A new report commissioned by Greenpeace, the Energy Foundation and the WWF estimates that the environmental and social costs of China’s coal usage hit RMB1.7 trillion last year, or about 7.1% of the country’s GDP. Speaking on the report, Yang Ailun, Greenpeace’s climate and energy campaign manager, urged the government to recognize “the true cost of coal [and] create incentives to develop cleaner, sustainable energy sources.”
Just how bad is China’s coal problem? Over the past few years, coal has been the source of 70% of the country’s energy, 85% of China’s sulphur dioxide emissions, 67% of China’s nitrogen dioxide emissions, 80% of China’s carbon dioxide emissions, and 25% of China’s waste water.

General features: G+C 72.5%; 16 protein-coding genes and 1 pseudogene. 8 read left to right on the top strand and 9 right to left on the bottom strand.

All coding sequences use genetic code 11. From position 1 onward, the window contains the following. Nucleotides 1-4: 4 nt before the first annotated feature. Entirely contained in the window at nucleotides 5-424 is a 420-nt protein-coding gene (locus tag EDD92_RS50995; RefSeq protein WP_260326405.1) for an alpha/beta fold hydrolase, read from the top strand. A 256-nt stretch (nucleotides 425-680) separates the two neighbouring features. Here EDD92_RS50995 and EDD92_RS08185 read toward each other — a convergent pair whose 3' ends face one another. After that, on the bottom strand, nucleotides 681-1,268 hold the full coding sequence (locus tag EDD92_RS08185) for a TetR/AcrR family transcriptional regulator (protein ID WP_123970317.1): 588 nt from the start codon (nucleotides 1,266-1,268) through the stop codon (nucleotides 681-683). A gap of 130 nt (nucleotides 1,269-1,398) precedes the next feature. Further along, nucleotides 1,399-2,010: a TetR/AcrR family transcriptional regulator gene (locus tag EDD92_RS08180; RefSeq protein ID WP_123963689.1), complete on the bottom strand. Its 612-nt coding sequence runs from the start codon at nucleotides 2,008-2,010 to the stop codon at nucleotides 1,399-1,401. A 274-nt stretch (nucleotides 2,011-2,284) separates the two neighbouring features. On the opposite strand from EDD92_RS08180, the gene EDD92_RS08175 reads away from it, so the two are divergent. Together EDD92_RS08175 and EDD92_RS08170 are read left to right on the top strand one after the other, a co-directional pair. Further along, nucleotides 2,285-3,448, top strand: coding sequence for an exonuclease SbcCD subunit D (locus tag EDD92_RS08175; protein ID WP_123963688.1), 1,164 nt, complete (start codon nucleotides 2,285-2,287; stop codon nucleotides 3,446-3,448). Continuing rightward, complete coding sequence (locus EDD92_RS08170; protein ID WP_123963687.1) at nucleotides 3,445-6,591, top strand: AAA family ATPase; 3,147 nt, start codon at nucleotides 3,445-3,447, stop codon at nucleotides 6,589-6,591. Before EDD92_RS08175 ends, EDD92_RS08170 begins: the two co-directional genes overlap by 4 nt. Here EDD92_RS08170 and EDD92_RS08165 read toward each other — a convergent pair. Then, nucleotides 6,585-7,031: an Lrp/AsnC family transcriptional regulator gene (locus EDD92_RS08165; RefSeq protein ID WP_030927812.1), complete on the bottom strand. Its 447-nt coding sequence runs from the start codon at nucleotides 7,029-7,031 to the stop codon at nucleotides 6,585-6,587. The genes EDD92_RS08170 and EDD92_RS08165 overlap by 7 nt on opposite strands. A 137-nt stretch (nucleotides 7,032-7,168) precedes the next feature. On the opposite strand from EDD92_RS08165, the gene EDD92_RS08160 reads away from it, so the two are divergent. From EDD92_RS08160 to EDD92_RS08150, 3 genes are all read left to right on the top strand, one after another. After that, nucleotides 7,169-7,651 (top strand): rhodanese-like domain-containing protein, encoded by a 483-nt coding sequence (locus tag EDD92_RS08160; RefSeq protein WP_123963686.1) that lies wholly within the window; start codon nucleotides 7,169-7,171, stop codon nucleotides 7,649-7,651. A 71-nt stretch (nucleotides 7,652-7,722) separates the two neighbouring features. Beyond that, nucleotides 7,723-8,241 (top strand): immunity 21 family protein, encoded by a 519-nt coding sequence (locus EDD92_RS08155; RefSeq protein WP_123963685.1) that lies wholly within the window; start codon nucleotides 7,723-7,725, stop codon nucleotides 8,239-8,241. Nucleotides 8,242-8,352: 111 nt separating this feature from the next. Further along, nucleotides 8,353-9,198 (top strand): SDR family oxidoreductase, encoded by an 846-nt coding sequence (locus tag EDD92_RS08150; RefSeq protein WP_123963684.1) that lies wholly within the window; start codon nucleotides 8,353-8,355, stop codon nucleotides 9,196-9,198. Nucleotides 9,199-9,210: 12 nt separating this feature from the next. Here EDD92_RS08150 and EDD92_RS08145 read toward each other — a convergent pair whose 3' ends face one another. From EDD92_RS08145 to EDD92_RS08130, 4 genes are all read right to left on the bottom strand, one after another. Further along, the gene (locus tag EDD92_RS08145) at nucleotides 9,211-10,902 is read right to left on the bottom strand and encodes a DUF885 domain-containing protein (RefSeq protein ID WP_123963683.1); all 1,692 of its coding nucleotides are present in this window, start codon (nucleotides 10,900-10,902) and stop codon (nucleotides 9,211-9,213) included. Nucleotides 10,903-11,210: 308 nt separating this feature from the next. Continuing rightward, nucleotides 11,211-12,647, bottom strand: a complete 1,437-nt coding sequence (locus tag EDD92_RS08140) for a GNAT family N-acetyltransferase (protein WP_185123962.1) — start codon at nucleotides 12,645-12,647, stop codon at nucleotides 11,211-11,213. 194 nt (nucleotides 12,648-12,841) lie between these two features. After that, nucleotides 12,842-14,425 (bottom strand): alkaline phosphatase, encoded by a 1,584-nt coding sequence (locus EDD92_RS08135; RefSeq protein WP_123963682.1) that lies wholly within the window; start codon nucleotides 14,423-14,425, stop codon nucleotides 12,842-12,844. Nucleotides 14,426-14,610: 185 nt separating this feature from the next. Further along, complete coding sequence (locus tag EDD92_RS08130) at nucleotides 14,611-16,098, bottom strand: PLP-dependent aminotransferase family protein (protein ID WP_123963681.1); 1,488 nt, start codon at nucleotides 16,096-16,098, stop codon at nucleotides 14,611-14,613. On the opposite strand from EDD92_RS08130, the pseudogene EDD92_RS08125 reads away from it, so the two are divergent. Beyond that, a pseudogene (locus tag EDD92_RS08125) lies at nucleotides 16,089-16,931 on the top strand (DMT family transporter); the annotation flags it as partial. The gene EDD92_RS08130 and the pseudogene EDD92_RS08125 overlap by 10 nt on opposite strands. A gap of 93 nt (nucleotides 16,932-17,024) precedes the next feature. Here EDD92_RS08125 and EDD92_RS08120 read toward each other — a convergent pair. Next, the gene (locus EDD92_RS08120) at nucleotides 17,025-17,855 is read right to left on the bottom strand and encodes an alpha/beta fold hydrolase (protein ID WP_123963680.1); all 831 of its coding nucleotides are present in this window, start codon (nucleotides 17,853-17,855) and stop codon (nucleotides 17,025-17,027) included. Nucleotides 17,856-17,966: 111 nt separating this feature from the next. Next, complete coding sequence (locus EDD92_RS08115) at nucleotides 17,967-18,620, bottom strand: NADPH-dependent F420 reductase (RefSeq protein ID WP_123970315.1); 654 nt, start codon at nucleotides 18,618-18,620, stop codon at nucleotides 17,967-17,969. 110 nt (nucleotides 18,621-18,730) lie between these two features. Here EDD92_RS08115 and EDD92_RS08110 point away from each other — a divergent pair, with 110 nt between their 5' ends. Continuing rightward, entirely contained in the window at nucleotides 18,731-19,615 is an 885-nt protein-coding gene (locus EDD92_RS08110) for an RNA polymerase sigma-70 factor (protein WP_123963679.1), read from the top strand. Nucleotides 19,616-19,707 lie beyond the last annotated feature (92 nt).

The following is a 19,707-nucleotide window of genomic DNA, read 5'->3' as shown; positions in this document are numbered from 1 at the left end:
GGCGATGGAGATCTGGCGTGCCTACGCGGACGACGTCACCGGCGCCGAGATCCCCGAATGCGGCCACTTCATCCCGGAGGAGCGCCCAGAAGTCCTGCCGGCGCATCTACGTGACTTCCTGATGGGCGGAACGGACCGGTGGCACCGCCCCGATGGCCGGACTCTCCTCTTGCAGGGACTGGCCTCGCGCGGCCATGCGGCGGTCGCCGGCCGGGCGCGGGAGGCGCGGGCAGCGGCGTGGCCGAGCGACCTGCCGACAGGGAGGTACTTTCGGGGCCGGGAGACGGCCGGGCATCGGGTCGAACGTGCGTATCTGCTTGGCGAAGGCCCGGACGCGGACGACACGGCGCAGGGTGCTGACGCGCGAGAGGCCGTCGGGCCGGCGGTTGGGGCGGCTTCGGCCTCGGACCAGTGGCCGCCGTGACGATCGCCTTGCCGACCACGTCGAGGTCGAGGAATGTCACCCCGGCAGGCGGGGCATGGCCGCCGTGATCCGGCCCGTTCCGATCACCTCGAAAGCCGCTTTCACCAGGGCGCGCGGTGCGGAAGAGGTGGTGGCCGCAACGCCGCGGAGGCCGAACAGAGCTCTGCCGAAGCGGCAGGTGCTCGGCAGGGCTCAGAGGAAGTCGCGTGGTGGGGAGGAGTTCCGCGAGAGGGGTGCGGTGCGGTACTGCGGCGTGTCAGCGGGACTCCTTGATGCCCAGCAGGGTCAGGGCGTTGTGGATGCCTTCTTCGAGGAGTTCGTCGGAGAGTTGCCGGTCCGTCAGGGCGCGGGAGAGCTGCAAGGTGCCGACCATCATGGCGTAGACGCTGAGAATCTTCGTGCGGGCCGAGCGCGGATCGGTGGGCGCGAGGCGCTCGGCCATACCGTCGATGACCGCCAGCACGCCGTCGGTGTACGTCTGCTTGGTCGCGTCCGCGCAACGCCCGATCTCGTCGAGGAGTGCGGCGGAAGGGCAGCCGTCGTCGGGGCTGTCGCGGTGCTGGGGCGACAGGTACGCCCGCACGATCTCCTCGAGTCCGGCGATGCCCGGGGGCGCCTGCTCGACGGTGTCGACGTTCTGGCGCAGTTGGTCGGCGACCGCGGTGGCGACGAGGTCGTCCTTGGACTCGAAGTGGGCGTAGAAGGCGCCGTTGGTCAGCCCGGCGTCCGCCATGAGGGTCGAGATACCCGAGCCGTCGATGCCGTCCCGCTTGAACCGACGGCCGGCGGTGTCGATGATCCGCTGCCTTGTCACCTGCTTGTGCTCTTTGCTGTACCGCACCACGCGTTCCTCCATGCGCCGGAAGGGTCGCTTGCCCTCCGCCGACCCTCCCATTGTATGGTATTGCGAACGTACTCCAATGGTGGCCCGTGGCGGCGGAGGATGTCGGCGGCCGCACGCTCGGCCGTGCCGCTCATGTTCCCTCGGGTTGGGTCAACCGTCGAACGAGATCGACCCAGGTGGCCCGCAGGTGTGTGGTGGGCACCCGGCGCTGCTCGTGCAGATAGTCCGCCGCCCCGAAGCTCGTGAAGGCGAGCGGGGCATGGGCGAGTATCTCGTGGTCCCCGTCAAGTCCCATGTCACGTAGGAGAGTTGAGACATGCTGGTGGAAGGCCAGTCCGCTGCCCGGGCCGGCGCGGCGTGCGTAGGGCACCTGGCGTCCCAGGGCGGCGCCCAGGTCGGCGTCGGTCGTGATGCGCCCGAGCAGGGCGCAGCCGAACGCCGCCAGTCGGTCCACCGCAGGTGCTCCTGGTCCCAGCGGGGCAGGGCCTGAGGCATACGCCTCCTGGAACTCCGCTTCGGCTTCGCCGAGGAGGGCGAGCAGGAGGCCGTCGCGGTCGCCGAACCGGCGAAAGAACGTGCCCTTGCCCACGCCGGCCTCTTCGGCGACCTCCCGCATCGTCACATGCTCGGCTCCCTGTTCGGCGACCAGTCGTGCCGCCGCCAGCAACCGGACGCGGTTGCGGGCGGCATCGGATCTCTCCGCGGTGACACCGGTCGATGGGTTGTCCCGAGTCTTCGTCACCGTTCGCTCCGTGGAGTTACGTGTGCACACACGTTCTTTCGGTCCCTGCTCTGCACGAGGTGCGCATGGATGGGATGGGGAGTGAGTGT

Interestingly enough, all this coal/climate change talk comes out just days after scientists discover that rainfall levels were almost certainly tied to the rise and fall of Chinese dynasties. If they’re right, Hu Jintao and co. better step up their environmental efforts to try and reverse the recent trend of weaker-than-usual summer monsoons.